When Yoko Kusaka moved to Bangkok with her family in 1996, she decided to pursue postgraduate studies in sociology, focusing on the corporate entertainment practices of Japanese companies in the city.

She was shocked by what she saw.

Her research centered on a district of Bangkok called Thaniya, an area packed with karaoke bars where Japanese businessmen entertain clients and visiting colleagues in a style they are used to at home.

“They invite important guests to Thaniya, where they can enjoy a purely Japanese style of corporate entertainment, including karaoke singing with hostesses,” said Kusaka, 40.

“They can drink and sing there with their guests on their companies’ credit just by showing their business cards, just as they do in Tokyo.”

But what shocked her more was how frequently such nights of corporate entertainment would end with Japanese businessmen apparently indulging in prostitution with Thaniya hostesses.

“I could not understand why the Japanese-style corporate culture was seen even in Bangkok and why Japanese businessmen could act so indecently there,” she said.

Kusaka’s research on why and how Japanese-style entertainment developed in Thaniya earned her a master’s from the national Chulalongkorn University.

Her thesis was recently published in Japan by Mekong Publishing Co. under the title “Thaniya no Shakaigaku” (“Sociology in Thaniya”).

According to the book, the number of Japanese corporations doing business in Thailand dramatically increased after the 1985 Plaza accord, in which world monetary officials decided to correct the excessive strength of the dollar.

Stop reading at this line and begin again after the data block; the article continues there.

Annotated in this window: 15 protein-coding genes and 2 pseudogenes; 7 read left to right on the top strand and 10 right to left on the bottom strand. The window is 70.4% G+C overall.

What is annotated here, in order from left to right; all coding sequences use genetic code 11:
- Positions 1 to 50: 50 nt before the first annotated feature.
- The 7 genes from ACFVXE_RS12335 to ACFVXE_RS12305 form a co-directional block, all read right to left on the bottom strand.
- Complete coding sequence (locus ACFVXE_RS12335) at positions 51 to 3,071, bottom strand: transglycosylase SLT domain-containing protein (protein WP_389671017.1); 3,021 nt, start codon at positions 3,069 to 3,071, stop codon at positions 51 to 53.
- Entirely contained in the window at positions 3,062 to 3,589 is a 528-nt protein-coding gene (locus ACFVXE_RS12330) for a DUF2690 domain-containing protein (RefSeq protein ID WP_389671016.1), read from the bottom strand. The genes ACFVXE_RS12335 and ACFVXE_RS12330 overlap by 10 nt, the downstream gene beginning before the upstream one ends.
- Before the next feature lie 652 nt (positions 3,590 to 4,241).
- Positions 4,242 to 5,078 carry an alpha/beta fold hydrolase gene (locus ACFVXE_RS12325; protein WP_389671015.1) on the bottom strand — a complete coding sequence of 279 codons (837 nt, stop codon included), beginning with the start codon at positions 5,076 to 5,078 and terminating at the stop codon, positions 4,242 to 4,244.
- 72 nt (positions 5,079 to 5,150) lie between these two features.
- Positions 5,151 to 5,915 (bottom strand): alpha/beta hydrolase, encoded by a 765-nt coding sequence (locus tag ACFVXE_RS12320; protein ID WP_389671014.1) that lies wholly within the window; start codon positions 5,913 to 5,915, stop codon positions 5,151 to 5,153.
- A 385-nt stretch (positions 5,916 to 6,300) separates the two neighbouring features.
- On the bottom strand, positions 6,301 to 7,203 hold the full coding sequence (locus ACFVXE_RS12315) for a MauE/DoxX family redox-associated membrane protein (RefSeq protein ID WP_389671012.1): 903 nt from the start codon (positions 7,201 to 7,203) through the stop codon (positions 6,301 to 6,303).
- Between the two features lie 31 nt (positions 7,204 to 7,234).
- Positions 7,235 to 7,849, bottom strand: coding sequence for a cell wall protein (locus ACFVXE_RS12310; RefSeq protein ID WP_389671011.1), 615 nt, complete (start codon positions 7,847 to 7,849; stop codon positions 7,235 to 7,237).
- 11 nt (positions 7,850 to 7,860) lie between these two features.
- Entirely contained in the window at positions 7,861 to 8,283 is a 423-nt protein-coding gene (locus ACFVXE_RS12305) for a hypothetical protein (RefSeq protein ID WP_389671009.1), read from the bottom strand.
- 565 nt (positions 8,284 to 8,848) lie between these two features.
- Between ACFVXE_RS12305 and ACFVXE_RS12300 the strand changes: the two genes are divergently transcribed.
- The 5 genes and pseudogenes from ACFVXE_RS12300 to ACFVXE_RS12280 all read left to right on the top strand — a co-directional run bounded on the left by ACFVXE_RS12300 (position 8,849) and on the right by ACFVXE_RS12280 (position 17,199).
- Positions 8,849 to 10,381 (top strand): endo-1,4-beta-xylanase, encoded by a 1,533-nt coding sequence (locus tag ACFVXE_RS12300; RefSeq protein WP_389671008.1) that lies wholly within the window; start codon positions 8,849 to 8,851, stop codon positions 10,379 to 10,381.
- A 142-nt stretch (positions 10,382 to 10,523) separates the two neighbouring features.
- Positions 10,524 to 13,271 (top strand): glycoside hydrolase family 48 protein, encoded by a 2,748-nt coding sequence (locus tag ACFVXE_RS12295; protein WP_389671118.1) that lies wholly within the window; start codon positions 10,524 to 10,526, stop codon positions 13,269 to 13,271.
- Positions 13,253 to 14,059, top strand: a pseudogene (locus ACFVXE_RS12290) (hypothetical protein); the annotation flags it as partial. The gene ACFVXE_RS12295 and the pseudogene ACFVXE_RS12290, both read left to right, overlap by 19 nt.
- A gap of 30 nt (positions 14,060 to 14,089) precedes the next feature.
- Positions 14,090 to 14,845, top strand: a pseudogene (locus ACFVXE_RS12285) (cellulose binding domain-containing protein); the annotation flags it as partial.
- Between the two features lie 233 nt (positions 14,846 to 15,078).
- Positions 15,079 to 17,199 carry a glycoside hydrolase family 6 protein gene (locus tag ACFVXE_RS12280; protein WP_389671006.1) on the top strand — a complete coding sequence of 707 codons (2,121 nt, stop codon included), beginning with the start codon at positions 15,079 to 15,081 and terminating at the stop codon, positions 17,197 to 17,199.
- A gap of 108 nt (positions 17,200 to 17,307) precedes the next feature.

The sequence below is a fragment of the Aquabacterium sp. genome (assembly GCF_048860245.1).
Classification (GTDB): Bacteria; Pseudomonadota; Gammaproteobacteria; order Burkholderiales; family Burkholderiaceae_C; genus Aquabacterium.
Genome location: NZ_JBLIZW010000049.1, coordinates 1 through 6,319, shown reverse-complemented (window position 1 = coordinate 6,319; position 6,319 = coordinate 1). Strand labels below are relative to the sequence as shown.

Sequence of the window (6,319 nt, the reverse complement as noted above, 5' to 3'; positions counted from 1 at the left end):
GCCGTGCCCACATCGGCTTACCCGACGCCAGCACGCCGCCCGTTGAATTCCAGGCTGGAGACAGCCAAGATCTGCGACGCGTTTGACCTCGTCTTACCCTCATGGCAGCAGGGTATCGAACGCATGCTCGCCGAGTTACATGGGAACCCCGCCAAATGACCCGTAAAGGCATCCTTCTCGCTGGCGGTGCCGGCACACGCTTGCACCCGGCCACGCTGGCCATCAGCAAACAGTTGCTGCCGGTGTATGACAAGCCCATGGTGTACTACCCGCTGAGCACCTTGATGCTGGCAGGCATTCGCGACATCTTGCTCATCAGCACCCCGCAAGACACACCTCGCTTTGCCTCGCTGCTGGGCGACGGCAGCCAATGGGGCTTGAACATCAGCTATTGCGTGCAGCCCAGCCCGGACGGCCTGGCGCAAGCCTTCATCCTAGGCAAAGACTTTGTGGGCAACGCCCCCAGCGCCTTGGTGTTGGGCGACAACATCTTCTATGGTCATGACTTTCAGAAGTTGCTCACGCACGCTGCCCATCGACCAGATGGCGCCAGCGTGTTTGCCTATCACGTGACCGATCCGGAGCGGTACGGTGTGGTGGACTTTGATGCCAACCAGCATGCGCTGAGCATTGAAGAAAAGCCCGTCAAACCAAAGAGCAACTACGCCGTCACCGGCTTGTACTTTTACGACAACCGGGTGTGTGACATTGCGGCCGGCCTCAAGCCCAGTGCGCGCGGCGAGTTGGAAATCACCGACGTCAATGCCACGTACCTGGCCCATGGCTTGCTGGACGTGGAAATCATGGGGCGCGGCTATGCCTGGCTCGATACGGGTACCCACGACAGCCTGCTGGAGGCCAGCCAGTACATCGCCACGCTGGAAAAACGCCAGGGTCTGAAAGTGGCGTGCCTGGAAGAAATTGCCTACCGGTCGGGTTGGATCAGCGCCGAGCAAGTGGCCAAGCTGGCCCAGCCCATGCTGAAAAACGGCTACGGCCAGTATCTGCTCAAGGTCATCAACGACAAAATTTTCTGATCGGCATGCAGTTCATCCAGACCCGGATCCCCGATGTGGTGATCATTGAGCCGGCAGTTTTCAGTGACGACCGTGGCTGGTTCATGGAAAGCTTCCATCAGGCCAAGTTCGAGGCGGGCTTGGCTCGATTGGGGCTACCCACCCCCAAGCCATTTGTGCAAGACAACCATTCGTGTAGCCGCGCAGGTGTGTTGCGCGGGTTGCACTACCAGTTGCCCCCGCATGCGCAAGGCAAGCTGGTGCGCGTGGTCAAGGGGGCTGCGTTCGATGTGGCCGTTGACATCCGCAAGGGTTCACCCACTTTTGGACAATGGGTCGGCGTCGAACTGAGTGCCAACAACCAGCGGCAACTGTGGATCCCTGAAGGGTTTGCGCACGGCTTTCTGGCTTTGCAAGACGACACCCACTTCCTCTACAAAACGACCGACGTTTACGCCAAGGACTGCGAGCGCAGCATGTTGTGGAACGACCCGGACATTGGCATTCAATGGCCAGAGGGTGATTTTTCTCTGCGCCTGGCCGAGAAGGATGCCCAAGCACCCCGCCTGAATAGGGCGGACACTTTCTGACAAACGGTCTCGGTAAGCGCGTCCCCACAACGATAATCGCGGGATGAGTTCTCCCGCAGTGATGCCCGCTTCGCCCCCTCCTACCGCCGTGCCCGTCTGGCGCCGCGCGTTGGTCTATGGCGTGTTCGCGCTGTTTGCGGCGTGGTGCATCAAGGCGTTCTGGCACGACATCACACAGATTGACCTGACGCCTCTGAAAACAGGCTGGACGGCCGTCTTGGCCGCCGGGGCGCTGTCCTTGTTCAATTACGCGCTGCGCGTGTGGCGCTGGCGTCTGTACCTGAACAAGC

The rise in the yen prompted Japanese firms of all sizes to open production bases in neighboring Asian countries, causing the number of Japanese firms in Thailand to almost double between 1985 and 1990.

Meanwhile, as demand for Japanese-style corporate entertainment grew, Thailand was taking steps to boost its economy through tourism, according to Kusaka. “The interests of the two sides fit together, bringing forth an exclusively Japanese pleasure spot — Thaniya,” she said.

As of November 1998, there were some 300 karaoke bars in Thaniya with about 10,000 hostesses, according to a Japanese man who ran a karaoke bar for more than 20 years in the district.

During her research, Kusaka received help from a Japanese businessman who frequented Thaniya, for whom she used the fictitious name “Mr. Ishibashi” in her book.

Ishibashi, a representative of a major Japanese firm, entertained customers and colleagues from Tokyo and other Asian cities several times a week in Thaniya.

From October 1997 to June 1998, he entertained 94 Japanese businessmen on trips from Japan and other Asian nations, of whom 68, or 72.3 percent, visited Thaniya.

Among the 68, 18, or 26.5 percent, left karaoke bars with Thai hostesses, which most likely meant they indulged in prostitution, Ishibashi reckoned.

“Although the average stay in Bangkok of the 94 businessmen Ishibashi entertained was 2.63 nights, a quarter of them took out hostesses, with three doing so more than twice. Given the data, I could not help doubting the purpose of their business trips,” Kusaka wrote in the book.

She said she was told in interviews with hostesses in Thaniya that many of them turned to prostitution because their basic wages were so low.

Japanese corporate culture stresses a sense of togetherness and harmony, so people collude with each other and sometimes lose their sense of justice, Kusaka said.

As a result, “company representatives in Bangkok each know which hostesses the others like, and it does not seem to be shameful to lure a hostess out of a bar for prostitution even in front of their colleagues,” she writes in the book.

Considering the current close relationship between the two countries, Thailand should “no longer be a place where Japanese businessmen can feel immune from shame,” she said.

“It will inevitably damage bilateral relations if they continue to behave indecently,” she warned.

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